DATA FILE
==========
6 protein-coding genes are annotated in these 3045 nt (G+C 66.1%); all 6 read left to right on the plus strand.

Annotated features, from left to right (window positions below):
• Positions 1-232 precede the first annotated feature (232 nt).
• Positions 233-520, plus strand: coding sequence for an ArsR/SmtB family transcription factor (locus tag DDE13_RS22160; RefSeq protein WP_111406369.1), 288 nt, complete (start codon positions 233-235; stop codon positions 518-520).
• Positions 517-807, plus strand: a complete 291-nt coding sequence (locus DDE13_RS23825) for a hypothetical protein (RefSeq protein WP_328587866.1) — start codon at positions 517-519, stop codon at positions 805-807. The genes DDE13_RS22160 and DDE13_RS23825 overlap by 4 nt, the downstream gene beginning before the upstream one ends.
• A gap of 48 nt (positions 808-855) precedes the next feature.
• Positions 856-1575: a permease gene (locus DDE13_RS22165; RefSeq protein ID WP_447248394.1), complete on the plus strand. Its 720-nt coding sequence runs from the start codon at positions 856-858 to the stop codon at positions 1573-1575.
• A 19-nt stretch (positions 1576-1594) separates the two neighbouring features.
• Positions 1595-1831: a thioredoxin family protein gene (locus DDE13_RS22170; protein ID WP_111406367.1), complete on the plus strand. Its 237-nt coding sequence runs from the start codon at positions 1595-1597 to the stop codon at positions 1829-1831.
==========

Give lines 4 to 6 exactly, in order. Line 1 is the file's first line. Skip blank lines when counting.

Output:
• Positions 233-520, plus strand: coding sequence for an ArsR/SmtB family transcription factor (locus tag DDE13_RS22160; RefSeq protein WP_111406369.1), 288 nt, complete (start codon positions 233-235; stop codon positions 518-520).
• Positions 517-807, plus strand: a complete 291-nt coding sequence (locus DDE13_RS23825) for a hypothetical protein (RefSeq protein WP_328587866.1) — start codon at positions 517-519, stop codon at positions 805-807. The genes DDE13_RS22160 and DDE13_RS23825 overlap by 4 nt, the downstream gene beginning before the upstream one ends.
• A gap of 48 nt (positions 808-855) precedes the next feature.